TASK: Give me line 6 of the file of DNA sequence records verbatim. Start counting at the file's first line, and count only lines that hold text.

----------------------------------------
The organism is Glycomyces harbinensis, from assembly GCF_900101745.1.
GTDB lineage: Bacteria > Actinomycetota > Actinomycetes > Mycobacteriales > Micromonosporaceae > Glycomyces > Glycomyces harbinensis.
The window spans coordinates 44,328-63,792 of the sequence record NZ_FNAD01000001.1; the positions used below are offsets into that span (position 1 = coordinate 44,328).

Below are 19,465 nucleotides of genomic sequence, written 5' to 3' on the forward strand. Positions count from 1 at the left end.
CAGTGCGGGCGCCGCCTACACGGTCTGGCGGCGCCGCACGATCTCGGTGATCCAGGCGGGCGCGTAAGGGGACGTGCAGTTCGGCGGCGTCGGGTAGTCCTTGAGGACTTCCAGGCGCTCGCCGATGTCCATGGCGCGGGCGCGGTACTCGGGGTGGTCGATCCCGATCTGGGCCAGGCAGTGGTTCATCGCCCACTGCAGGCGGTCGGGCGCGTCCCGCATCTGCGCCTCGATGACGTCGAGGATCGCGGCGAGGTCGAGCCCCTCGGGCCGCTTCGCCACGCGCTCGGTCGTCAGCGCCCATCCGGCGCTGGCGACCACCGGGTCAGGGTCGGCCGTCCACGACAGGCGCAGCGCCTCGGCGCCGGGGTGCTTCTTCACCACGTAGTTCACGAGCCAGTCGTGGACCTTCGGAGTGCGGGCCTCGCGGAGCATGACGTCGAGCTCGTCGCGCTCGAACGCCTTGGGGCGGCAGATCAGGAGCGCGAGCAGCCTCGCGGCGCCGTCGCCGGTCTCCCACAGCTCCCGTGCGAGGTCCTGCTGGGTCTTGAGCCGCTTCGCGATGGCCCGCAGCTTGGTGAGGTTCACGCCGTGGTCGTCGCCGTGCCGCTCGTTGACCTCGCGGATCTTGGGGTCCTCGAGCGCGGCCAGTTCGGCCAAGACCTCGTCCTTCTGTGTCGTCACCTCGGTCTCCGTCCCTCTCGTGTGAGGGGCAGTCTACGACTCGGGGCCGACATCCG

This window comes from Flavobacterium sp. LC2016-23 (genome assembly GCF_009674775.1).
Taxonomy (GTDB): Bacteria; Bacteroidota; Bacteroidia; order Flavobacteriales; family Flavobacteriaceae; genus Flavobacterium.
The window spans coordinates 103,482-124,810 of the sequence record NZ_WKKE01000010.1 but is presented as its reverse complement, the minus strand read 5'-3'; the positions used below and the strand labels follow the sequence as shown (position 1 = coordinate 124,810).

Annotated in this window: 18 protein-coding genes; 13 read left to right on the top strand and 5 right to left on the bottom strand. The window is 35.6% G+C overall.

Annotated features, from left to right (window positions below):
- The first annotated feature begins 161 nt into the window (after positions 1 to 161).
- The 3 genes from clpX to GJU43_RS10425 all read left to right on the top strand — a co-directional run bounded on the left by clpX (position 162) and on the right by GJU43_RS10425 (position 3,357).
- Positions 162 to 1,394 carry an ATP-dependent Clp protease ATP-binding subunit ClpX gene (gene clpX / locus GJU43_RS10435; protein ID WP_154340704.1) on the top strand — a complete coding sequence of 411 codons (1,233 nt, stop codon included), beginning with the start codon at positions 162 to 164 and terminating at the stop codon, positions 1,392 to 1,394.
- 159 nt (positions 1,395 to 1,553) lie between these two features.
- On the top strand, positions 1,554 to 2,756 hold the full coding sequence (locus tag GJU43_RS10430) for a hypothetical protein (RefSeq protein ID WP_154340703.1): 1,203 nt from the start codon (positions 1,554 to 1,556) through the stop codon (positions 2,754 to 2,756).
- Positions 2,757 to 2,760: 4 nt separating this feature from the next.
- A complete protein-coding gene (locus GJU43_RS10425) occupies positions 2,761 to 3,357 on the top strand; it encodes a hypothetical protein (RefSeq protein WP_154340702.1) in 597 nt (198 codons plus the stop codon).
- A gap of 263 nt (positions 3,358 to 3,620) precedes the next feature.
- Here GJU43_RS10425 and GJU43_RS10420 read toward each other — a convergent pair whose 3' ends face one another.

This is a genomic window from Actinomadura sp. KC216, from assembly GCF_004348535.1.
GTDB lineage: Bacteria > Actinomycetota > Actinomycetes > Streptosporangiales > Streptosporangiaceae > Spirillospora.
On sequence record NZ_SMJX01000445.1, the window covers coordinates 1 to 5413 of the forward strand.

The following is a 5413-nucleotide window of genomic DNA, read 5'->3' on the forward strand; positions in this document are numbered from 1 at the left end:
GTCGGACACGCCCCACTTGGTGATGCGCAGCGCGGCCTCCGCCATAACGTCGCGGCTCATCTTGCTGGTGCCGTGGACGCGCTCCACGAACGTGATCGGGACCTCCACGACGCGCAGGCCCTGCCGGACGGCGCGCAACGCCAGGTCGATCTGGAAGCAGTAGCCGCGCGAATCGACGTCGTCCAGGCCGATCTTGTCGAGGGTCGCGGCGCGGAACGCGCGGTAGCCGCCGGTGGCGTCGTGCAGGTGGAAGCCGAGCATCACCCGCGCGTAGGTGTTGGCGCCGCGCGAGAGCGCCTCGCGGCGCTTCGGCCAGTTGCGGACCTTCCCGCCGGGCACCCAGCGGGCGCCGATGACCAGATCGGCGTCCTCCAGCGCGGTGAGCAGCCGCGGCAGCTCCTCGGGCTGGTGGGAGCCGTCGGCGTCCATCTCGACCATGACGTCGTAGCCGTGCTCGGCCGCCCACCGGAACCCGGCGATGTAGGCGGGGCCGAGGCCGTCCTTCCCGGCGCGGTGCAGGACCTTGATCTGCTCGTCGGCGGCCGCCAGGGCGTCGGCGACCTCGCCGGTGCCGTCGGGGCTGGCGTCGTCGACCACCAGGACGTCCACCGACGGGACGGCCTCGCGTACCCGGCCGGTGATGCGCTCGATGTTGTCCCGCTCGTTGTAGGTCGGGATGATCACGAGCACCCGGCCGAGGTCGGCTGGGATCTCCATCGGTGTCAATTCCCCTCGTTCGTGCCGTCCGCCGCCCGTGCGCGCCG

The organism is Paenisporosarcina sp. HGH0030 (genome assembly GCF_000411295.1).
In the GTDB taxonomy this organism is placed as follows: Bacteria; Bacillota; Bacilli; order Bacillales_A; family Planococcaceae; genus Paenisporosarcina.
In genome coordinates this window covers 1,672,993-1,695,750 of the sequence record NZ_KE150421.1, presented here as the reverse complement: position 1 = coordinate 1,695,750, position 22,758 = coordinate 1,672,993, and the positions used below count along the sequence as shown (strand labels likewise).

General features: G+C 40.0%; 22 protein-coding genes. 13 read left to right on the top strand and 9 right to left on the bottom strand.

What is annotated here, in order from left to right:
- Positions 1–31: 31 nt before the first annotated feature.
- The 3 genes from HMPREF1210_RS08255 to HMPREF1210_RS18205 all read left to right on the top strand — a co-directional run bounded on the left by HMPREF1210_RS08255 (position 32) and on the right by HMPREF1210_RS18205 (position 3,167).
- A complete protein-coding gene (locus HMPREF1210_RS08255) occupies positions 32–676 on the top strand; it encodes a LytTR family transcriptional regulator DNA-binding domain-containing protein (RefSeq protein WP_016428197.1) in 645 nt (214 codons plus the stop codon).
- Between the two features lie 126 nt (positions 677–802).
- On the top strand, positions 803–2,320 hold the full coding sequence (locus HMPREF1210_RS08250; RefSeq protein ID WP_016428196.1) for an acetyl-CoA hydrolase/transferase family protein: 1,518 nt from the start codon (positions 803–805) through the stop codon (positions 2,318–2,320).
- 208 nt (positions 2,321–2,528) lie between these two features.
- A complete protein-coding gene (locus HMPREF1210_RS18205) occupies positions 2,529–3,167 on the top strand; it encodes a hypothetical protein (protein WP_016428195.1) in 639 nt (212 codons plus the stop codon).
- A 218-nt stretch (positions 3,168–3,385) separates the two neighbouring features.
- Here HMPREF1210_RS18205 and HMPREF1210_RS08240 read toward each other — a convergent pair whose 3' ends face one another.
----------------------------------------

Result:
This window comes from Flavobacterium sp. LC2016-23 (genome assembly GCF_009674775.1).